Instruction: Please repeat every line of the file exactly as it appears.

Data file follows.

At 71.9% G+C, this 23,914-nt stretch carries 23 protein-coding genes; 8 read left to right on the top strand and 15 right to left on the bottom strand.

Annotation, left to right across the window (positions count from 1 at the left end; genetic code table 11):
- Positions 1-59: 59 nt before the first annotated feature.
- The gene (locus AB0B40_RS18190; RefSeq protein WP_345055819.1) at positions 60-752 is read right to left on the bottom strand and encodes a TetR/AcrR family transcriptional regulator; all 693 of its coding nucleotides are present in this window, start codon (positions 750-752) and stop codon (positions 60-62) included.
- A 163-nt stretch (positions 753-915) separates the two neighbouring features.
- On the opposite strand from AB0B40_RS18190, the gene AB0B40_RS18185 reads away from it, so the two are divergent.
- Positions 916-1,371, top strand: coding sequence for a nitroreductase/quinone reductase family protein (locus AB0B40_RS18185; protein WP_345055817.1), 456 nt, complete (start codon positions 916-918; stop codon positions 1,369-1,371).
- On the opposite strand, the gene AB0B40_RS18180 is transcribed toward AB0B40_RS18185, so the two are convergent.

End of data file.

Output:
At 71.9% G+C, this 23,914-nt stretch carries 23 protein-coding genes; 8 read left to right on the top strand and 15 right to left on the bottom strand.

Annotation, left to right across the window (positions count from 1 at the left end; genetic code table 11):
- Positions 1-59: 59 nt before the first annotated feature.
- The gene (locus AB0B40_RS18190; RefSeq protein WP_345055819.1) at positions 60-752 is read right to left on the bottom strand and encodes a TetR/AcrR family transcriptional regulator; all 693 of its coding nucleotides are present in this window, start codon (positions 750-752) and stop codon (positions 60-62) included.
- A 163-nt stretch (positions 753-915) separates the two neighbouring features.
- On the opposite strand from AB0B40_RS18190, the gene AB0B40_RS18185 reads away from it, so the two are divergent.
- Positions 916-1,371, top strand: coding sequence for a nitroreductase/quinone reductase family protein (locus AB0B40_RS18185; protein WP_345055817.1), 456 nt, complete (start codon positions 916-918; stop codon positions 1,369-1,371).
- On the opposite strand, the gene AB0B40_RS18180 is transcribed toward AB0B40_RS18185, so the two are convergent.